Government statistics show that the largest number of accidental reported fires caused by electricity in the home is due to people misusing electrical cooking appliances, including microwaves. So just what should you do to protect you in your home?
Over 20,000 cases of accidental fires in UK homes each year are caused by electricity, with nine out of ten of those being the result of electrical products, rather than faults in installations or user error.
The five products that are said to cause the most electrical fires in UK homes are electric cooking appliances, such as cookers and microwaves (but not deep fat fryers), washing machines/tumble dryers, electrical lighting, portable heaters and TVs.
However, Electrical Safety First – a UK charity dedicated to reducing deaths and injuries caused by electrical accidents – says that by having the electrics in your home checked regularly and by taking some simple precautions with your electrical appliances, you can reduce the risk of fire.
Residual Current Device (RCD)
Get an RCD fitted; this is a life-saving device which is designed to prevent you from getting a fatal electric shock if you touch something live, such as a bare wire. It provides a level of protection that ordinary fuses or circuit-breakers can’t. Similar to a smoke detector, an RCD installed in your fusebox could actually save your life.
If a fire starts in your home, a smoke alarm will be able to provide you with an early warning signal, giving you valuable time to escape. And they don’t cost the earth either. Modern alarms are neat and tidy, and cost under £10. Many local Fire and Rescue Services will come to your home and carry out a Home Fire Risk Check to help keep you and your family safe. For more information contact your local Fire and Rescue Service on their non-emergency contact number (not 999).
Using electrical appliances
Always remember to take care when using electrical appliances. Never allow leads from other appliances such as kettles or toasters to trail across the cooker. And never use the area on top of the microwave for extra storage.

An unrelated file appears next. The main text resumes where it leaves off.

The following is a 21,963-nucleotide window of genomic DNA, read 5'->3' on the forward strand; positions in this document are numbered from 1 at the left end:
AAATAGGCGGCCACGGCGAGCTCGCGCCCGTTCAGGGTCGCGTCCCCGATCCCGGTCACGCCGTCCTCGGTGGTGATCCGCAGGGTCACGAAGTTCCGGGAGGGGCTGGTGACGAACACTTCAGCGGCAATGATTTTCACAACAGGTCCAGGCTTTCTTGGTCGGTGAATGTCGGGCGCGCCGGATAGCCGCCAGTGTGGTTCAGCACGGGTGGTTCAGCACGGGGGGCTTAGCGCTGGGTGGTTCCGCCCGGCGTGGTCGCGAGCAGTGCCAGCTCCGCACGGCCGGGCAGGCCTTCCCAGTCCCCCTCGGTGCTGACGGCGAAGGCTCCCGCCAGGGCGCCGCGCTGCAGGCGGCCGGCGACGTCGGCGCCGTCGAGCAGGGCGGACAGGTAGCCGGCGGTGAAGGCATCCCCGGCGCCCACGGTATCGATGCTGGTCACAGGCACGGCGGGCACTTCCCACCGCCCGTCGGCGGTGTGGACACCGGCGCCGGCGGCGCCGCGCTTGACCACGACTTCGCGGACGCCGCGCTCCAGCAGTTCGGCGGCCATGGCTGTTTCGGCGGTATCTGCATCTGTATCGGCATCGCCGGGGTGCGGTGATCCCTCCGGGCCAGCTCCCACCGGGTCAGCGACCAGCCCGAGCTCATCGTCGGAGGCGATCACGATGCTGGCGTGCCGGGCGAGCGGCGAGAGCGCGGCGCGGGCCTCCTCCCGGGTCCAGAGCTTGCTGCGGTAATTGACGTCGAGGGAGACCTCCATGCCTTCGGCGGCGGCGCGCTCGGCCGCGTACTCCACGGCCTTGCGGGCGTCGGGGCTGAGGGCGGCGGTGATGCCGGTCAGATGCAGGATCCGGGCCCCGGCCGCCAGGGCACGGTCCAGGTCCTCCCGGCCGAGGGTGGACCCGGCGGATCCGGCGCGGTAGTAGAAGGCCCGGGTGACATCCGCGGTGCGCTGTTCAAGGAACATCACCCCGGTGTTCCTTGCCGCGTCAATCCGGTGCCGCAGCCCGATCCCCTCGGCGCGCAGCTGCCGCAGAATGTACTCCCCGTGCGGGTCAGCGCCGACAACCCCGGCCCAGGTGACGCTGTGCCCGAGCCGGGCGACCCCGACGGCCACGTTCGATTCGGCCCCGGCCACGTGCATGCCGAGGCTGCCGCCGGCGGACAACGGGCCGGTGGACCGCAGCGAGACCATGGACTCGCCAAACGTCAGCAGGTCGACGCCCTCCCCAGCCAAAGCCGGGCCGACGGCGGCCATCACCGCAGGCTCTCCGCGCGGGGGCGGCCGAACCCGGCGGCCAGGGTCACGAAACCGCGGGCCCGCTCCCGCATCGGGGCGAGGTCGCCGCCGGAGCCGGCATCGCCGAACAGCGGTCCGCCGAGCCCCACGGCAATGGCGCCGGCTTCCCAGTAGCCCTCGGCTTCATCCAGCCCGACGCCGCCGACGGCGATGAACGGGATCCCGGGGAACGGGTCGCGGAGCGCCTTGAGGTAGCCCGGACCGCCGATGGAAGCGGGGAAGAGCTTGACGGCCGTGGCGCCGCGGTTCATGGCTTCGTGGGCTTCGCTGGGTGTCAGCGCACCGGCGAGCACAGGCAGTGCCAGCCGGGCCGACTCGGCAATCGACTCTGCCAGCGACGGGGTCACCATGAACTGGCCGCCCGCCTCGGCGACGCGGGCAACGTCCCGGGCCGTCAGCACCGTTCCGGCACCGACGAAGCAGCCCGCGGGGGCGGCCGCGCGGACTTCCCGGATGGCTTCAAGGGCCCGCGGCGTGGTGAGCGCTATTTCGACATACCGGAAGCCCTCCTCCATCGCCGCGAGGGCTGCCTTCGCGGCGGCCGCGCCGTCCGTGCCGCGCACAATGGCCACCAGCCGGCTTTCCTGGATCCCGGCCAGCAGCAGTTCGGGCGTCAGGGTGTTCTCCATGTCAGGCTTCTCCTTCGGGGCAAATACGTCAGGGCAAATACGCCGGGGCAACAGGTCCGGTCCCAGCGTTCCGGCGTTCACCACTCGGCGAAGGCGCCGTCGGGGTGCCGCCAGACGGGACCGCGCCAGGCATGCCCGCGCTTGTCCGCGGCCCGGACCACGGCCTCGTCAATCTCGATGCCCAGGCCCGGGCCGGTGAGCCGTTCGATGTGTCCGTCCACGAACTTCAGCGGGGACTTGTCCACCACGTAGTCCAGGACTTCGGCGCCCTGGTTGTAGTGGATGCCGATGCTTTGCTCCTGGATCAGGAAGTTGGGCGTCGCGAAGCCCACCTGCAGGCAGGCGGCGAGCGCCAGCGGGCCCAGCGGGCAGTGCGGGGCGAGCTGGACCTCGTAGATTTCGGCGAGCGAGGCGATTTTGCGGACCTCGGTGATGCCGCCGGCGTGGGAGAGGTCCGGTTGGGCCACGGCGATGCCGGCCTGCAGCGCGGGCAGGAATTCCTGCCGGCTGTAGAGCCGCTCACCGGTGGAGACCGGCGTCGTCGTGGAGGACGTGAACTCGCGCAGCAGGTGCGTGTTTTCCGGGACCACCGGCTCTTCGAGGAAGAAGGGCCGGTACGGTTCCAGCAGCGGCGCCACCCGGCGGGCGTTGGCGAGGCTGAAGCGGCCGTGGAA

And it may seem a simple point – but always remember to turn the cooker off when you have finished using it. It’s all too easy to be distracted by life’s busy tasks so it’s always worth a check once you have finished using it.
Don’t store combustible materials such as clothes, papers, cleaning materials etc close to your service head (cutout fuse), electricity meter or fusebox, particularly if these are under the stairs – which is your means of escape from upper levels in an emergency.
There have been a number of serious fires in homes where a fault in such electrical equipment has caused adjacent stored materials to catch fire – whereas the effects of the fire would have been contained if they were in fact, not there.
Employ the services of a qualified electrician
Homeowners should have their electrical installation checked by a registered electrician at least every ten years and when you move home. The easiest way to find out when the last check (known as a periodic inspection or condition report) was carried out and when the next one is due is by locating the label fixed on or near your fusebox.
For tenants, simply ask your landlord for a copy of the certificate or report confirming that the electrical installation meets the UK national standard BS 7671 and is safe to use.
Check your sockets regularly. If you see burn marks on the sockets or they feel hot, get a registered electrician to check if they need repairing or replacing. Plugging in too many appliances into one socket, especially appliances with a high electrical current rating such as kettles, irons and heaters, is a big no-no.
Turn off any electrical appliances not in use
Aside from doing this to keep down the risk of fire, it will also help with keeping your electricity bills down.
If you’re not using them – especially at night when a fire can quickly spread unnoticed and cause more danger and damage – turn it off!
Always ensure that you never use a bulb with a higher wattage than that recommended on the light fitting or lamp shade you are using.
Be careful when using hand-held electrical appliances such as hair dryers and hair straighteners, and make sure that you switch them off and unplug them when you have finished. These can get very hot in normal use and, if you leave them on, can easily cause any combustible material that they are in contact with to catch fire.